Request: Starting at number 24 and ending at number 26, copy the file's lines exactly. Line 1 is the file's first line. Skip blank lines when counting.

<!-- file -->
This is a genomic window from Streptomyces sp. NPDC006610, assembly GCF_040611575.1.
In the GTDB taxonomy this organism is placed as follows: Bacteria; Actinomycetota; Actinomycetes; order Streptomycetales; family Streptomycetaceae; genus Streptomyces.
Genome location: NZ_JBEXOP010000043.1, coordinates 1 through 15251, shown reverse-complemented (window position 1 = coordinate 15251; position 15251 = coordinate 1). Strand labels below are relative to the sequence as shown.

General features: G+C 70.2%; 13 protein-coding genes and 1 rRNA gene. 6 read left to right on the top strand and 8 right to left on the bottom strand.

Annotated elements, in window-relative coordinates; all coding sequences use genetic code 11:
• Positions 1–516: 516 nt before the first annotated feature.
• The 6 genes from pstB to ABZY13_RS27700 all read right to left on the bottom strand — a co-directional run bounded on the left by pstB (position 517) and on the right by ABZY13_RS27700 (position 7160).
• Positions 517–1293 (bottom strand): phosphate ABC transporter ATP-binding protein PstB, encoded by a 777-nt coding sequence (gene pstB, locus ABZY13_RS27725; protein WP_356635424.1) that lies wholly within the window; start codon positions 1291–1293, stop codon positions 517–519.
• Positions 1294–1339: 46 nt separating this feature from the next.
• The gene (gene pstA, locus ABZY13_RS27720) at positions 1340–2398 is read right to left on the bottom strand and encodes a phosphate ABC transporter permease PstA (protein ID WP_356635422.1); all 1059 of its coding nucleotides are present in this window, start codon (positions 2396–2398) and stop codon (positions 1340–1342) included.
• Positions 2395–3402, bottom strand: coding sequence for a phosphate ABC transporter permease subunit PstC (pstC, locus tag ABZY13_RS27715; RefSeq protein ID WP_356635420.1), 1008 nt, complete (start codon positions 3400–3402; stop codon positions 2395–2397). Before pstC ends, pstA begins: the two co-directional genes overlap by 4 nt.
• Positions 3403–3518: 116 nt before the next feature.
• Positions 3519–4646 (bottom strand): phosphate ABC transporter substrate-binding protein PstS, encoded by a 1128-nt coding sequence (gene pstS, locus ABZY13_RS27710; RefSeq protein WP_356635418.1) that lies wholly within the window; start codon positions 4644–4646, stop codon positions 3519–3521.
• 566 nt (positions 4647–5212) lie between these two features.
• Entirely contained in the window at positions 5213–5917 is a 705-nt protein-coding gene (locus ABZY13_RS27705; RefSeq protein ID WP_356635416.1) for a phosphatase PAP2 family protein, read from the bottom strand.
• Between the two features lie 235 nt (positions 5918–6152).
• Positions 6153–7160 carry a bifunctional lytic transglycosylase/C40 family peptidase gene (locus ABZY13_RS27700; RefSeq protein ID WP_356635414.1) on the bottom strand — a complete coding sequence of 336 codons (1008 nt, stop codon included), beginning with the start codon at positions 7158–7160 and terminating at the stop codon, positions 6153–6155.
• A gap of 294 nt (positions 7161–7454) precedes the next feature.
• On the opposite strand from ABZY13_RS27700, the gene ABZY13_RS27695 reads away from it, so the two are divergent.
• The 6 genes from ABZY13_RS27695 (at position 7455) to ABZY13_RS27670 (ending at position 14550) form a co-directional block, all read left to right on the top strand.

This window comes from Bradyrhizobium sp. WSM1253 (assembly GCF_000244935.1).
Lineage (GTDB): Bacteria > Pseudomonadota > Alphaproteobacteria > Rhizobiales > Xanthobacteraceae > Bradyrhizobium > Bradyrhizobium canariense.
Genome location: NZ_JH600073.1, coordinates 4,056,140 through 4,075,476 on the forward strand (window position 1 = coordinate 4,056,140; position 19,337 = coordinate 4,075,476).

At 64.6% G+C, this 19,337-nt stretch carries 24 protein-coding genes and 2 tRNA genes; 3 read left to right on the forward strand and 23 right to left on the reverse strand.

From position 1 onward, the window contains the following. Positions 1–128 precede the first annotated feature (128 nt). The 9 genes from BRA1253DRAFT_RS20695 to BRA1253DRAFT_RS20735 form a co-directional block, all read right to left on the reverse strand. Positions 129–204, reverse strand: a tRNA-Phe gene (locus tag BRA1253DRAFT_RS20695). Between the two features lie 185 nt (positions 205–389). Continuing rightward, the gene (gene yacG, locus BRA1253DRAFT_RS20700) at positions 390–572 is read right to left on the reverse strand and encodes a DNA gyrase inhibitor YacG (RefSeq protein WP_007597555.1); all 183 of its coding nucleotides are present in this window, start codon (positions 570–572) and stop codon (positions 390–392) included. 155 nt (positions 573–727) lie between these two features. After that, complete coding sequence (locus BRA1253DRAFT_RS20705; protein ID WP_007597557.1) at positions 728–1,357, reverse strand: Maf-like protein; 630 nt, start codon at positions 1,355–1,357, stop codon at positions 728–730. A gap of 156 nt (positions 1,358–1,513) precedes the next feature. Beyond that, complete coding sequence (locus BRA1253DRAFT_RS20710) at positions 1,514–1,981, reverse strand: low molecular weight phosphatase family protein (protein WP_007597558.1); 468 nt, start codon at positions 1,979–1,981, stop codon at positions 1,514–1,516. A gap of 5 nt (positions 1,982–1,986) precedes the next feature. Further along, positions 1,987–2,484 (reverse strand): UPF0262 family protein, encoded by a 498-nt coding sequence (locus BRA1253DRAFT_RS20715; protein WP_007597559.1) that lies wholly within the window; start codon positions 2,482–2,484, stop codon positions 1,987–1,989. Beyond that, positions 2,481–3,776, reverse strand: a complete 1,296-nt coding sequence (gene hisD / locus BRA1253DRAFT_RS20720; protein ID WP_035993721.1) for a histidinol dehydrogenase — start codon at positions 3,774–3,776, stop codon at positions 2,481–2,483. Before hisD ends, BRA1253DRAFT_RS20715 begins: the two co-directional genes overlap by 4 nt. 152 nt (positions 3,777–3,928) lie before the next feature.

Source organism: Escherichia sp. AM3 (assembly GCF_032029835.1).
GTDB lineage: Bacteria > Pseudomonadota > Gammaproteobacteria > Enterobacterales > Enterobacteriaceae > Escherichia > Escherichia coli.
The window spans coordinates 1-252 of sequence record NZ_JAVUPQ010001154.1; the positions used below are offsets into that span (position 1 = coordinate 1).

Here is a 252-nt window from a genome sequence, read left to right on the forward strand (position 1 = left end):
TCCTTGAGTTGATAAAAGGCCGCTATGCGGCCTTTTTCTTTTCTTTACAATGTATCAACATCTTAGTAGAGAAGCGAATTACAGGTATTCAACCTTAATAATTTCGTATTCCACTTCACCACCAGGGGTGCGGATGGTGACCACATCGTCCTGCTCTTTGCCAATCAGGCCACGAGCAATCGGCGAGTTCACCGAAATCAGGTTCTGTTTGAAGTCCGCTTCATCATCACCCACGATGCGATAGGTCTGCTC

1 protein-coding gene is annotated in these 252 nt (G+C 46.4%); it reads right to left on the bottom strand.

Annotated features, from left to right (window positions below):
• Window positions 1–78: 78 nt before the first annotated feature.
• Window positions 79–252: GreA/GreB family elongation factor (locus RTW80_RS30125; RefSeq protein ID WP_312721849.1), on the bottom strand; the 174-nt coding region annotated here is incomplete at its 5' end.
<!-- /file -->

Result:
At 64.6% G+C, this 19,337-nt stretch carries 24 protein-coding genes and 2 tRNA genes; 3 read left to right on the forward strand and 23 right to left on the reverse strand.

From position 1 onward, the window contains the following. Positions 1–128 precede the first annotated feature (128 nt). The 9 genes from BRA1253DRAFT_RS20695 to BRA1253DRAFT_RS20735 form a co-directional block, all read right to left on the reverse strand. Positions 129–204, reverse strand: a tRNA-Phe gene (locus tag BRA1253DRAFT_RS20695). Between the two features lie 185 nt (positions 205–389). Continuing rightward, the gene (gene yacG, locus BRA1253DRAFT_RS20700) at positions 390–572 is read right to left on the reverse strand and encodes a DNA gyrase inhibitor YacG (RefSeq protein WP_007597555.1); all 183 of its coding nucleotides are present in this window, start codon (positions 570–572) and stop codon (positions 390–392) included. 155 nt (positions 573–727) lie between these two features. After that, complete coding sequence (locus BRA1253DRAFT_RS20705; protein ID WP_007597557.1) at positions 728–1,357, reverse strand: Maf-like protein; 630 nt, start codon at positions 1,355–1,357, stop codon at positions 728–730. A gap of 156 nt (positions 1,358–1,513) precedes the next feature. Beyond that, complete coding sequence (locus BRA1253DRAFT_RS20710) at positions 1,514–1,981, reverse strand: low molecular weight phosphatase family protein (protein WP_007597558.1); 468 nt, start codon at positions 1,979–1,981, stop codon at positions 1,514–1,516. A gap of 5 nt (positions 1,982–1,986) precedes the next feature. Further along, positions 1,987–2,484 (reverse strand): UPF0262 family protein, encoded by a 498-nt coding sequence (locus BRA1253DRAFT_RS20715; protein WP_007597559.1) that lies wholly within the window; start codon positions 2,482–2,484, stop codon positions 1,987–1,989. Beyond that, positions 2,481–3,776, reverse strand: a complete 1,296-nt coding sequence (gene hisD / locus BRA1253DRAFT_RS20720; protein ID WP_035993721.1) for a histidinol dehydrogenase — start codon at positions 3,774–3,776, stop codon at positions 2,481–2,483. Before hisD ends, BRA1253DRAFT_RS20715 begins: the two co-directional genes overlap by 4 nt. 152 nt (positions 3,777–3,928) lie before the next feature.

Source organism: Escherichia sp. AM3 (assembly GCF_032029835.1).